• Partially empty your pool, add clean and balanced water, and filter the remaining clarifier out. This method tends to be the best of both worlds. However, you must ensure that the water you add is balanced, or you risk reinforcing the murky water problem.

How to Put Clarifier in Your Pool


If your pool’s water has a foggy appearance, you probably need to add clarifier. It is important to note that a clarifier is not intended to be used regularly. Its purpose is to remove particles that are dirtying your pool; not be used as a daily or weekly cleaner. 

There are seven steps to putting clarifier into your pool:

  1. Clear the algae and read the clarifiers instructions. It is a good idea to use clarifier at the beginning of pool season to remove any particles that may have accumulated. If you notice that your pool has algae buildup around that time of the year, you’ll need to tend to that issue first because adding a clarifier will not remove algae. Once you have removed the algae, read the instructions on your particular clarifier brand to know the right amount needed for your pool. 
  2. Balance your pool water pH. A Clarifier only works if your pool has a neutral pH balance. You can purchase test kits for your pool to ensure that the chemicals and PH levels are balanced before putting clarifier into your pool. 
  3. Determine your pool’s water volume. The amount of clarifier that you put into your pool depends on the volume of water in your pool. Note your pool’s water volume to ensure you put in the right amount of clarifier.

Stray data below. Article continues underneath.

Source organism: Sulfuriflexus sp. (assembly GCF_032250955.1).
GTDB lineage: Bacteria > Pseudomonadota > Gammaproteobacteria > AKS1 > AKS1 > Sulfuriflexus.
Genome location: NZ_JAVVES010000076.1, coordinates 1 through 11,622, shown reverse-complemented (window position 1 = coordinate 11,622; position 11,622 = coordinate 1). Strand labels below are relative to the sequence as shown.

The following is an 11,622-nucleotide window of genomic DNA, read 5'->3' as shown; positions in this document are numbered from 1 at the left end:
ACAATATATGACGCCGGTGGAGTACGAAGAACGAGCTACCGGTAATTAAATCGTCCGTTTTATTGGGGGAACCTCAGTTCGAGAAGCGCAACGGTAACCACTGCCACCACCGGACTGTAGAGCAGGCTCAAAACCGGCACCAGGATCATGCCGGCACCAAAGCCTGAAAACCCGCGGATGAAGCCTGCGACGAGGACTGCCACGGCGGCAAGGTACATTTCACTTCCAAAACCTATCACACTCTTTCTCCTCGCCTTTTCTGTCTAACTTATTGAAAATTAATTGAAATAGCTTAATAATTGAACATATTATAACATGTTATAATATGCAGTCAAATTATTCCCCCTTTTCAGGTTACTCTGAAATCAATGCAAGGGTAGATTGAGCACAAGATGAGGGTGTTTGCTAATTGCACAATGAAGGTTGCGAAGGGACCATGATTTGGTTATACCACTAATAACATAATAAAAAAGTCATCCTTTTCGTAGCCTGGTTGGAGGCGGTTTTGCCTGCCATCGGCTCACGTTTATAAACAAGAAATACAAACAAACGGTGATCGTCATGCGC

4. Add a clarifier. You can choose between a tablet or a liquid clarifier. There are also numerous brand options available. Regardless of the brand or form of clarifier you use, pour or drop it in according to the package directions. 
  5. Filter the water. Once you finish adding clarifier, you will need to turn on your pool’s filter. You must constantly filter the pool water for at least two to three days or until your pool is sparkly clean. 
  6. Clean the pool filter. It is typical for the clarifier and the particles it removes to get stuck onto the pool filter. You will want to clean your filter after using clarifier to make sure it is not blocked up, hindering further use. 
  7. Test and balance your pool. Once the clarifier has completed its job, you will want to retest and balance your pool. Make sure it is back at neutral PH and chemical levels. Also, double-check that your pool’s water volume has not lessened.


You can put too much clarifier into your pool. Read your specific brand of clarifier’s instructions beforehand to see how much clarifier it requires for your pool’s volume of water.

Putting clarifier into your pool is a simple process that takes a few days to complete. You want to ensure that your pool’s water is balanced before adding a clarifier. Allow your filter to clear out the clarifier and particles over a few days. 

If you put too much clarifier into your pool, it will make the water more cloudy, but do not panic. You can easily resolve the issue.